Sabbatical 2017

Sabbatical 2017
Thames River, London

Sunday, May 14, 2017

Canonical Reading Plan for May 15, 2 Chr 18-20

Today’s readings are 2 Chr 18-20.

Combining the narratives from 1 Kgs 22 and 2 Chr 18 manages to fill in details either lacks if read separately. It also smooths out a story line that can be a little hard to follow and understand.

After being defeated by Ahab, a wicked king of Israel, Ben-Hadad is flexing his military muscle once again and has captured Ramoth-gilead, a strategically located fort at the entrance to the Valley of Jezreel, the valley that dominates Northern Israel. 
Jehoshaphat, king of Judah, makes peace with Ahab and agrees to go to war with him to take back Ramoth-gilead. Ahab has replaced the 400 prophets killed in the encounter with Elijah, presumably from the same ungodly groups the original 400 came from. They tell Ahab he will win a great victory. Jehoshaphat wants to hear from a prophet of God. Ahab calls Michaiah who has been at odds with Ahab.

At first, Micaiah gives Ahab a sarcastic reply. Ahab gets the sarcasm and wants the truth. Micaiah relates two visions to Ahab telling him his prophets are wrong, and the king will lose the battle and die. Micaiah also reveals that God is behind the error of the king's prophets, sending a lying spirit (1 Kings 22:23) to deceive the king and draw him into battle (think about that one for a bit). So, even though Ahab repented previously, he hasn't really changed his ways and will now suffer the consequences of his actions. It is curious that Jehoshaphat, who seems like a godly man, seems so willing to ally himself with Ahab.

Zedekiah, one of Ahab’s primary prophets, accuses Micaiah of trying to co-opt the Spirit of the Lord. Zedekiah's claim is that he's the true prophet and Micaiah the false one. Micaiah prophesies that Zedekiah will have to hide from the enemy before it's all over.

Micaiah is thrown in prison with Ahab condemning him to stay there until he returns peacefully from the battle. Micaiah warns Ahab that he will not return.

Jehoshaphat joins Ahab in the battle in spite Micaiah's prophecy. In a cowardly move, Ahab disguises himself, but dies anyway, being struck by a random arrow. Jehoshaphat is protected and preserved by God.

Ahab dies well, but his men scatter after he succumbs. The prophecy concerning his death is fulfilled as they prepare his body and his chariot for burial. Dogs lap up his blood and prostitutes bathe in it.

Jehoshaphat returns to Jerusalem. He is a godly man and is blessed. But he had allowed his son Jehoram to marry Ahab's daughter, Athaliah. This questionable decision is probably the motivation behind Jehoshaphat’s alliance with Ahab. This will have consequences.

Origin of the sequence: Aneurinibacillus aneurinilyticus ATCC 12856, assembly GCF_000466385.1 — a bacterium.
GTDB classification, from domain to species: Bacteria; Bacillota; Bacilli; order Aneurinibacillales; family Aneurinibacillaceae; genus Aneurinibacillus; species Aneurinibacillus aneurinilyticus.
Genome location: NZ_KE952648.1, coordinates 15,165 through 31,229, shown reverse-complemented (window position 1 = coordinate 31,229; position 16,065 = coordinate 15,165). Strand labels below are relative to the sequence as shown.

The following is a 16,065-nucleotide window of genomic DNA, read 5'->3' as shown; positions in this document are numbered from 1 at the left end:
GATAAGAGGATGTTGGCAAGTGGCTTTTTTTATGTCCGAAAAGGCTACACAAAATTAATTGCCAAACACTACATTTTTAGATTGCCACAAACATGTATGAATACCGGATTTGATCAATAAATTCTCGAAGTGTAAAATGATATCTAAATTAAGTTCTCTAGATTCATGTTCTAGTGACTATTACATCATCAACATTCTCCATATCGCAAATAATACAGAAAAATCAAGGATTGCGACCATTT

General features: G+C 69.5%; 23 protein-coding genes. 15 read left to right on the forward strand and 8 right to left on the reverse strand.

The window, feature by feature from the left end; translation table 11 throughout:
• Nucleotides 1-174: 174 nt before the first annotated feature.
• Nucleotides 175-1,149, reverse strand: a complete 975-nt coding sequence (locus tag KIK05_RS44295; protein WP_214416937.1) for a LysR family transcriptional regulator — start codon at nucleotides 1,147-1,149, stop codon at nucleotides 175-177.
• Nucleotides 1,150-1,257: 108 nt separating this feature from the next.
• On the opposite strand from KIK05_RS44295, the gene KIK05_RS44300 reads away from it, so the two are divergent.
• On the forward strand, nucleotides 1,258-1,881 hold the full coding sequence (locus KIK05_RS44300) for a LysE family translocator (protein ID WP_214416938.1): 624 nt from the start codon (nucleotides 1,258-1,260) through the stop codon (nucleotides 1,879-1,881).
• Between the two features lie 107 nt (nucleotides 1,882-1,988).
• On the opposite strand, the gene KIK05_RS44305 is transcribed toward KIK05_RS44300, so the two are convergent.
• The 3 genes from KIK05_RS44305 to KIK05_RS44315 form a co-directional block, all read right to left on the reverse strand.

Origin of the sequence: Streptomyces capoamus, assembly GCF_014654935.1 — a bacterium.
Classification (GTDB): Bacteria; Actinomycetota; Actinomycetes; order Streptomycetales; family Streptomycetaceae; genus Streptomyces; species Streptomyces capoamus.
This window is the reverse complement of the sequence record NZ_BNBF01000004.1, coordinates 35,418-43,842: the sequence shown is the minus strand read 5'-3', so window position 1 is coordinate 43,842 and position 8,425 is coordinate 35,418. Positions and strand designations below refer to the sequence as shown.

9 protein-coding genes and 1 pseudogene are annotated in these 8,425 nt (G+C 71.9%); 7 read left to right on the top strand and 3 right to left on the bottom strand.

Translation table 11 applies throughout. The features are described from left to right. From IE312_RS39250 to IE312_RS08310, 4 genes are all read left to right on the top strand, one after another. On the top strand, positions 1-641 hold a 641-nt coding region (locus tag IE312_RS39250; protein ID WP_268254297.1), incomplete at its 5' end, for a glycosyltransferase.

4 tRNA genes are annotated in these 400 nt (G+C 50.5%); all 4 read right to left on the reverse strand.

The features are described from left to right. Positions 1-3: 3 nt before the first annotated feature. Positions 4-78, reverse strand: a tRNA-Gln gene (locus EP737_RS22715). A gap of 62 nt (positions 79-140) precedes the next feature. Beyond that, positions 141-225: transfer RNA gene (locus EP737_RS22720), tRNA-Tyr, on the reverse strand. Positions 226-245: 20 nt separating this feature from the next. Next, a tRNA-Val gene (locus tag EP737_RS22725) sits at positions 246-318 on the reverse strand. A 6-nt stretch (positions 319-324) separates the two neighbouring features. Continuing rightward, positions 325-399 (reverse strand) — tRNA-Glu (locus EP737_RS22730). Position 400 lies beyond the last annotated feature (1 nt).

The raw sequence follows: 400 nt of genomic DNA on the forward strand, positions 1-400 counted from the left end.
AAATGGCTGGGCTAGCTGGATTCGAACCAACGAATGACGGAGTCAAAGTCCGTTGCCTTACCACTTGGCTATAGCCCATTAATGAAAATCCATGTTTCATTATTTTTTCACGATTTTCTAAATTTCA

In Ahab’s sad story, we see that God is gracious but will tolerate outright rebellion for only so long before consequences occur. We must never mistake God's patience for His acceptance of ungodly behavior. His patience is always an act of grace, giving us time to repent.

In Jehoshaphat, we see any willingness to tolerate ungodly behavior or to compromise godly behavior can be dangerous. Any child of God who aligns too closely with ungodly people, apart from God's clear leading, can be dangerous as well. This is a lesson we, as believers, should take to heart. The influence of ungodly people on us can often be far greater than our influence on them.

Jehoshaphat has three areas of struggle pointed out; He went to battle with Ahab in spite of Mecaiah's warning. He entered into an ill-fated commercial venture with Ahaziah, an apostate. And, later, we will find out he and Jehoram embark on another ill-fated journey into Transjordan.

In 2 Chr 19, Jehoshaphat returns to Jerusalem. Jehu, a prophet of God, chastises Jehoshaphat for allying himself with wicked King Ahab. Jehoshaphat repents and institutes many reforms in Judah, turning the nation back toward God. He reinvigorates the Levitical priesthood and gives them the authority to judge.

Then, some of the nations to which the Jews showed mercy the when they first arrived in Canaan suddenly turn on Judah and attack. Jehoshaphat calls out to the Lord who miraculously delivers Judah.

It is no coincidence that these attacks happen just as Jehoshaphat makes a strong commitment to godliness. God frequently allows a vow to be tested just to reveal our level of sincerity. Jehoshaphat passes that test marvelously, by turning to God for help. God responds in such a way that only He can get glory for the victory.

Amazingly, after the victory, Jehoshaphat makes an alliance with yet another wicked king of Israel, Ahaziah. They agree to build ships to go to Tarshish. Another prophecy goes forth, condemning the venture. The ships all sink. Apparently, Jehoshaphat still struggles with worldly issues despite being a godly man. His unchecked compromises will complicate matters in generations to come. He dies, leaving the kingdom to his son, Jehoram. 

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